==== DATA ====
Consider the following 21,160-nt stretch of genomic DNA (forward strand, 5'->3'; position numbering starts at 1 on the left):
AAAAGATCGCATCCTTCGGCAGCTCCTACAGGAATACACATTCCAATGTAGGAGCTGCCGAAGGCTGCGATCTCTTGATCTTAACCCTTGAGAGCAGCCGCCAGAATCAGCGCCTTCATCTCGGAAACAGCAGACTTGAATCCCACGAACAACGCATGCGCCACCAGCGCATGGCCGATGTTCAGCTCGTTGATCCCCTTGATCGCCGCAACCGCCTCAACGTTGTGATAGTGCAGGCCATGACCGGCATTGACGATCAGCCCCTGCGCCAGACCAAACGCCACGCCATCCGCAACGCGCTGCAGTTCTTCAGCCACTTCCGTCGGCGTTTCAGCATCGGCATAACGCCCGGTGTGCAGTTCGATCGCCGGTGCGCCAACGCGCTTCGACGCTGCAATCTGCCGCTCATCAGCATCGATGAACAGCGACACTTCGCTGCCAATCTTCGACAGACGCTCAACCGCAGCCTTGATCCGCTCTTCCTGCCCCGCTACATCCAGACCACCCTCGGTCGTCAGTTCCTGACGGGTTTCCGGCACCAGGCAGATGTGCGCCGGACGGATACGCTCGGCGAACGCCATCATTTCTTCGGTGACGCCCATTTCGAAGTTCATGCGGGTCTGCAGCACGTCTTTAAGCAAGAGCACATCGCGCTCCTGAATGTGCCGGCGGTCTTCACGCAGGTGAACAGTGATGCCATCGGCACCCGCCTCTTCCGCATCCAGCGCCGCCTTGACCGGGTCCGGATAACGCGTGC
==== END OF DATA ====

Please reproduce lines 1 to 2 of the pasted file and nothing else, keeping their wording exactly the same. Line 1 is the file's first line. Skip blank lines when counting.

Consider the following 21,160-nt stretch of genomic DNA (forward strand, 5'->3'; position numbering starts at 1 on the left):
AAAAGATCGCATCCTTCGGCAGCTCCTACAGGAATACACATTCCAATGTAGGAGCTGCCGAAGGCTGCGATCTCTTGATCTTAACCCTTGAGAGCAGCCGCCAGAATCAGCGCCTTCATCTCGGAAACAGCAGACTTGAATCCCACGAACAACGCATGCGCCACCAGCGCATGGCCGATGTTCAGCTCGTTGATCCCCTTGATCGCCGCAACCGCCTCAACGTTGTGATAGTGCAGGCCATGACCGGCATTGACGATCAGCCCCTGCGCCAGACCAAACGCCACGCCATCCGCAACGCGCTGCAGTTCTTCAGCCACTTCCGTCGGCGTTTCAGCATCGGCATAACGCCCGGTGTGCAGTTCGATCGCCGGTGCGCCAACGCGCTTCGACGCTGCAATCTGCCGCTCATCAGCATCGATGAACAGCGACACTTCGCTGCCAATCTTCGACAGACGCTCAACCGCAGCCTTGATCCGCTCTTCCTGCCCCGCTACATCCAGACCACCCTCGGTCGTCAGTTCCTGACGGGTTTCCGGCACCAGGCAGATGTGCGCCGGACGGATACGCTCGGCGAACGCCATCATTTCTTCGGTGACGCCCATTTCGAAGTTCATGCGGGTCTGCAGCACGTCTTTAAGCAAGAGCACATCGCGCTCCTGAATGTGCCGGCGGTCTTCACGCAGGTGAACAGTGATGCCATCGGCACCCGCCTCTTCCGCATCCAGCGCCGCCTTGACCGGGTCCGGATAACGCGTGC